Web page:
Kennedy and Johnson space centers work together, but have very different cultures.
By THOMAS C. TOBIN and KATHRYN WEXLER
© St. Petersburg Times, published February 9, 2003
As the Columbia tragedy covered the nation in sadness last week, no one seemed to shed more tears than the 19,000 federal employees and 140,000 private contractors who share a $14-billion budget and a passion for space exploration.
Within the far-flung NASA family, though, most of the burden fell to its leading siblings, a pair of sprawling space centers at opposite ends of the Sunbelt that grew up during the Cold War.
One inhabits Florida's Atlantic seashore, the other a prairie along the Texas gulf coast -- though now the nation knows they are but 16 minutes apart by way of a homebound shuttle.
Jointly responsible since the early 1960s for U.S. manned space missions, both space centers will loom large in the Columbia investigation, just as both provided backdrops for this week's mournful public tributes.
Though NASA labors on the edges of public consciousness, any American who has seen a rocket launch on television senses the role of each place in the space program.
It is the job of the Kennedy Space Center near Titusville to prepare NASA's vehicles for flight and send them skyward against a canvass of smoke and Florida sky. Once the ship clears the tower, the Johnson Space Center, better known as "Houston," takes over from Mission Control, the famed auditorium filled with monitors and maps and workers who speak an alphabet soup of NASA terms.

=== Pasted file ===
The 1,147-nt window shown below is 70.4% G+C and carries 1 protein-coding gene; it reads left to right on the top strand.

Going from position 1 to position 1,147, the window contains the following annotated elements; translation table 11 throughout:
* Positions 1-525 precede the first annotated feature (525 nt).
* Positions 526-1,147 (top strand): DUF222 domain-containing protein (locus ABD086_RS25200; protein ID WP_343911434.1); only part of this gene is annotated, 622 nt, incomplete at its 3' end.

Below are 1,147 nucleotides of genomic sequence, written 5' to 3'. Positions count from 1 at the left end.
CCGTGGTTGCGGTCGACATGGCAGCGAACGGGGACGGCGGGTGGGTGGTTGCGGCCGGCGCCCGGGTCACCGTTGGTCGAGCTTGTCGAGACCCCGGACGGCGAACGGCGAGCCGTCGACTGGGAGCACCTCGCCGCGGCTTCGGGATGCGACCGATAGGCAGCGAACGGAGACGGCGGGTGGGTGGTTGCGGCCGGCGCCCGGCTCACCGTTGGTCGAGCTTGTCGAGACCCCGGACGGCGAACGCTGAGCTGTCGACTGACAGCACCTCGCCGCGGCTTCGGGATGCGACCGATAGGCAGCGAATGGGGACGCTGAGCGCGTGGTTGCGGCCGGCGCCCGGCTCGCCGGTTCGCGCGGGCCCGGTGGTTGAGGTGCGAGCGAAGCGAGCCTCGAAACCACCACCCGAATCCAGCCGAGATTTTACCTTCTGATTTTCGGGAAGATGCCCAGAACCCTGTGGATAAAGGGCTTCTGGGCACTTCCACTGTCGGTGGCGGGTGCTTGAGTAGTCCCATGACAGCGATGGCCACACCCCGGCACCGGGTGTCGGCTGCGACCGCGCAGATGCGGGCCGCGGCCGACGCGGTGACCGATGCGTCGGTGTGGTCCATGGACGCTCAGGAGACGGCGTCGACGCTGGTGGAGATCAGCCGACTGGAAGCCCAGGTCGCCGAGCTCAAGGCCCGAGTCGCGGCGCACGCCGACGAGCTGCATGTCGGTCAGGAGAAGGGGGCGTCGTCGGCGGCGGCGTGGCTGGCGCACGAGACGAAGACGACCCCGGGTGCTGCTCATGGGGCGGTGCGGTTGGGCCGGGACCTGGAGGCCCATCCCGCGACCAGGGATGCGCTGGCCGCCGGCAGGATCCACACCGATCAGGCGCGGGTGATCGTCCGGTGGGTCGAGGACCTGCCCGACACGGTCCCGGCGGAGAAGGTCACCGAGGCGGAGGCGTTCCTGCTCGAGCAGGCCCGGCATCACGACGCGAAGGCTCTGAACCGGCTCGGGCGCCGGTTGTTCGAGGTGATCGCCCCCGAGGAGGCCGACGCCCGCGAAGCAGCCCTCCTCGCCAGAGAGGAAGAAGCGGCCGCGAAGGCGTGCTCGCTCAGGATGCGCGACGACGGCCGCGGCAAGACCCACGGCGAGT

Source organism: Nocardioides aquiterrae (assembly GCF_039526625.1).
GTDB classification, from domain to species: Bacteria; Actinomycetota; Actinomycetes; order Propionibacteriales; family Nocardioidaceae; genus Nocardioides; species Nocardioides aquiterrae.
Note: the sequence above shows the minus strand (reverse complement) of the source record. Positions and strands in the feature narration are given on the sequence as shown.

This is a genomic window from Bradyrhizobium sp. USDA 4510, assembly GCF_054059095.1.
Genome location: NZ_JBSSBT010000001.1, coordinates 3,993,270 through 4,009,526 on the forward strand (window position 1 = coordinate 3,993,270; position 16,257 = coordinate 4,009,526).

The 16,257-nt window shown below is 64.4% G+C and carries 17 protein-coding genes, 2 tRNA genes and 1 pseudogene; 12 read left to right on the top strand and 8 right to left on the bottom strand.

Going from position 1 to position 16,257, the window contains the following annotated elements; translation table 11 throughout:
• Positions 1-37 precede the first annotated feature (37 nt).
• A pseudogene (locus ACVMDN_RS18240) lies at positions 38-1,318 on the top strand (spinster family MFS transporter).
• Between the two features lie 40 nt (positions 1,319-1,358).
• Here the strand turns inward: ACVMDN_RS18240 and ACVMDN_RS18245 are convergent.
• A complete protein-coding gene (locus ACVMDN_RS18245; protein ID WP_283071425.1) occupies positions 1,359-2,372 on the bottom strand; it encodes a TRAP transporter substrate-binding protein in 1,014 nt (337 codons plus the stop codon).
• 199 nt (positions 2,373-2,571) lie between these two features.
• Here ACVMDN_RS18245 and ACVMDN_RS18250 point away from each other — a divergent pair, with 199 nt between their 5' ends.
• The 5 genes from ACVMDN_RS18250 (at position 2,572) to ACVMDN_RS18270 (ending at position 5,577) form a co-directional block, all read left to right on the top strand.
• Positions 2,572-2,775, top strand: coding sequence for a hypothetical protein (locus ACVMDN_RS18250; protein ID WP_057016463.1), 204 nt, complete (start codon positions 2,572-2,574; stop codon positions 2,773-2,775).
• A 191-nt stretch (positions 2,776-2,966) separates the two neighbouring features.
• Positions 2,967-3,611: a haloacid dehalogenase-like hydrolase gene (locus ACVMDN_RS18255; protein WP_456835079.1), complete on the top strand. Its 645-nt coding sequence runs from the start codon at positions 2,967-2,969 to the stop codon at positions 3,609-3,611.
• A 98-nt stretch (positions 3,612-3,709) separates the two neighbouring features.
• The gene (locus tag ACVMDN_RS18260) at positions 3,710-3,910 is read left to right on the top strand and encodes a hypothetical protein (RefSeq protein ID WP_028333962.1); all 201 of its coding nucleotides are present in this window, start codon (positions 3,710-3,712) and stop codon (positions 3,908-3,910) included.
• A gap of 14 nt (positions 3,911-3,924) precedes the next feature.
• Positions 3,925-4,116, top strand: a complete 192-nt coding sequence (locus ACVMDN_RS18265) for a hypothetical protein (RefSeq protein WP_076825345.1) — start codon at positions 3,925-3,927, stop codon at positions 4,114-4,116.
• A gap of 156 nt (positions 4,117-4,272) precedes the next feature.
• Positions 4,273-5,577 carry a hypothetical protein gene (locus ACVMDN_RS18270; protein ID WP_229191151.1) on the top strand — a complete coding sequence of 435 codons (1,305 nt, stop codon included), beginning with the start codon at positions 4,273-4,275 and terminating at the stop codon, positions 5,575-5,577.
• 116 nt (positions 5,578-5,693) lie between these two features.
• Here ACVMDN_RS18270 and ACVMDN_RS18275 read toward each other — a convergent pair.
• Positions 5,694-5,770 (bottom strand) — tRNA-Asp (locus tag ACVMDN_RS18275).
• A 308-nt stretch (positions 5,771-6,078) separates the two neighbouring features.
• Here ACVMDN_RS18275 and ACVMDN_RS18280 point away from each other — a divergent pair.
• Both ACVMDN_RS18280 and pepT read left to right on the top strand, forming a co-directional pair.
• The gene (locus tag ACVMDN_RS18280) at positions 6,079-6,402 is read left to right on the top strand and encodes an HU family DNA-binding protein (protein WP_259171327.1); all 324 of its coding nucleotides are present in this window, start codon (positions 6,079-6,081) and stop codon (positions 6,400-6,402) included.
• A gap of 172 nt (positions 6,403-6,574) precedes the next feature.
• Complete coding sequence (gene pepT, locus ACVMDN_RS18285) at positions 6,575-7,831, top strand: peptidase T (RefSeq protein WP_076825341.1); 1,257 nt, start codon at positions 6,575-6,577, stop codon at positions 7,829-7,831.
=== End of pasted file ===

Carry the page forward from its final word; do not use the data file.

When the space ship returns, Kennedy welcomes the astronauts back to earth. But it is Johnson that brings them home. Soon after landing, they are flown to Houston, where they live and train.
This division of duties, forged in the early days of the space program, has created two intersecting communities with similar backgrounds but different cultures and a rivalry with roots in the NASA pecking order.
"They have the astronauts that fly, but we have the hardware," said Bob Giffen, a retired engineer who worked on NASA programs for 35 years through private contractors such as Lockheed, spending most of his time at Kennedy Space Center.
He said of Johnson Space Center: "They're the ones that get all the glory."
Few would argue that.
When Apollo 11 astronaut Neil Armstrong reported, "The Eagle has landed," he began with the greeting "Houston" -- the first word spoken on the moon. Later, the Apollo 13 help call, "Houston, we've had a problem," become an everyday expression.